What Does Heroin Look Like?

Heroin is a drug that is derived from morphine. Both morphine and heroin are extremely powerful opiates that are obtained from a certain species of the poppy plant. To obtain the substance, small incisions are made in to the seedpods of the flowers, within which is contained a raw opium that seeps out in the form of a milky white sap. This raw opium is then collected, dried and processed into the drugs that we know as morphine and heroin. Heroin can take on several different looks, textures and varying levels of purity, and can also be packaged and distributed in different ways.

What Does Heroin Look Like?

Color

In its most pure form, heroin is a finewhite powder. However, more often than not, you will see heroin that is brown, rose gray or even black in color. This non-white coloring comes from the fact that additives have been cut with the heroin to dilute the strength of the drug. These additives can be anything from sugar and caffeine to much more dangerous substances.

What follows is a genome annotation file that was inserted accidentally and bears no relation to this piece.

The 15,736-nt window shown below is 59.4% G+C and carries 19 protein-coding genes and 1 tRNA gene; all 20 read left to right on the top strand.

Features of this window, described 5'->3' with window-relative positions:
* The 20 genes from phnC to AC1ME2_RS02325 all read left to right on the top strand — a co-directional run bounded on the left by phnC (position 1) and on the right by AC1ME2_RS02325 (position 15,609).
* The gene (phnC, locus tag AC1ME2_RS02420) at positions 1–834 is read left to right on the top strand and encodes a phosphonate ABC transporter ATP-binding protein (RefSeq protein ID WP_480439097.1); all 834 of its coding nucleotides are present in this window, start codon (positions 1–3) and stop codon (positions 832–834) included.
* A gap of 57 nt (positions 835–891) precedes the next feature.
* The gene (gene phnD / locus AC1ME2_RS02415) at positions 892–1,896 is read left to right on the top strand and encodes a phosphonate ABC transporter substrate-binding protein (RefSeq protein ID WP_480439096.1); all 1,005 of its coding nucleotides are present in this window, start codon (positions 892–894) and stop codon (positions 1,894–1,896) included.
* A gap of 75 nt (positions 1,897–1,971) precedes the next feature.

On a street level, heroin can often be cut with pharmaceutical poisons that do not fully dissolve when injected in the body and run the risk of clogging blood vessels in the lungs, kidneys orbrain. This in turn can lead to destruction of these vital organs, and in serious cases, death. Buying heroin on the street can never guarantee its purity, thus users are always at risk of an overdose.

Heroin is never, or extremely rarely, sold at full purity. In fact, depending on where a user buys the drug, their heroin can often be only 22% to 33% pure with the rest being diluting additives.